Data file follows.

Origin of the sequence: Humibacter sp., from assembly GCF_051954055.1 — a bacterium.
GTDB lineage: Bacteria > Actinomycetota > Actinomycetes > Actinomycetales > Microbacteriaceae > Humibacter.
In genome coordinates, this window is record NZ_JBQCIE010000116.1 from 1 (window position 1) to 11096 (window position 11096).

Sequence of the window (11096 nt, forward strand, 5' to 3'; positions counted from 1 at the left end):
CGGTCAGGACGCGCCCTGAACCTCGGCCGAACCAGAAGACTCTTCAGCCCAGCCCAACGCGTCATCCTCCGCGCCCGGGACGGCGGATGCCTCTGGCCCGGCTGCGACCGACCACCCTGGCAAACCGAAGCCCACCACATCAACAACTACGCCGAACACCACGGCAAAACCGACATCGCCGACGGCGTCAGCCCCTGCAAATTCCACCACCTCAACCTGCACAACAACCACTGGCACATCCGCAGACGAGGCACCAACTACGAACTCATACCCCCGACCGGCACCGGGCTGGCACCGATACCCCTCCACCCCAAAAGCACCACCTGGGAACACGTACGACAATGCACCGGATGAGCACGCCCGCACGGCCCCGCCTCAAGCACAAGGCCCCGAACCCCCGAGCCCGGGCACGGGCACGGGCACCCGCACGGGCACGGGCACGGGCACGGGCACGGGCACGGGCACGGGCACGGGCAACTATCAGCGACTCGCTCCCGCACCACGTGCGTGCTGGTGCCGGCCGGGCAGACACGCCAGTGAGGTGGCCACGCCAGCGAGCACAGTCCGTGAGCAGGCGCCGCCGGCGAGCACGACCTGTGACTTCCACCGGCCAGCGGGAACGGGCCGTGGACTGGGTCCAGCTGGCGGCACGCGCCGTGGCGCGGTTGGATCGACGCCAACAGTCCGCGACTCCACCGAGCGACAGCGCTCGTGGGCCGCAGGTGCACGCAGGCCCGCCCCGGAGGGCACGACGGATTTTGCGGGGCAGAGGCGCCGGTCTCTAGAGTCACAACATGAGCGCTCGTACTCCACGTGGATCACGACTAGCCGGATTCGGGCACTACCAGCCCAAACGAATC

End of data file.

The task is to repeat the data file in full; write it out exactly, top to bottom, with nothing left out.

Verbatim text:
Origin of the sequence: Humibacter sp., from assembly GCF_051954055.1 — a bacterium.
GTDB lineage: Bacteria > Actinomycetota > Actinomycetes > Actinomycetales > Microbacteriaceae > Humibacter.
In genome coordinates, this window is record NZ_JBQCIE010000116.1 from 1 (window position 1) to 11096 (window position 11096).

Sequence of the window (11096 nt, forward strand, 5' to 3'; positions counted from 1 at the left end):
CGGTCAGGACGCGCCCTGAACCTCGGCCGAACCAGAAGACTCTTCAGCCCAGCCCAACGCGTCATCCTCCGCGCCCGGGACGGCGGATGCCTCTGGCCCGGCTGCGACCGACCACCCTGGCAAACCGAAGCCCACCACATCAACAACTACGCCGAACACCACGGCAAAACCGACATCGCCGACGGCGTCAGCCCCTGCAAATTCCACCACCTCAACCTGCACAACAACCACTGGCACATCCGCAGACGAGGCACCAACTACGAACTCATACCCCCGACCGGCACCGGGCTGGCACCGATACCCCTCCACCCCAAAAGCACCACCTGGGAACACGTACGACAATGCACCGGATGAGCACGCCCGCACGGCCCCGCCTCAAGCACAAGGCCCCGAACCCCCGAGCCCGGGCACGGGCACGGGCACCCGCACGGGCACGGGCACGGGCACGGGCACGGGCACGGGCACGGGCACGGGCAACTATCAGCGACTCGCTCCCGCACCACGTGCGTGCTGGTGCCGGCCGGGCAGACACGCCAGTGAGGTGGCCACGCCAGCGAGCACAGTCCGTGAGCAGGCGCCGCCGGCGAGCACGACCTGTGACTTCCACCGGCCAGCGGGAACGGGCCGTGGACTGGGTCCAGCTGGCGGCACGCGCCGTGGCGCGGTTGGATCGACGCCAACAGTCCGCGACTCCACCGAGCGACAGCGCTCGTGGGCCGCAGGTGCACGCAGGCCCGCCCCGGAGGGCACGACGGATTTTGCGGGGCAGAGGCGCCGGTCTCTAGAGTCACAACATGAGCGCTCGTACTCCACGTGGATCACGACTAGCCGGATTCGGGCACTACCAGCCCAAACGAATC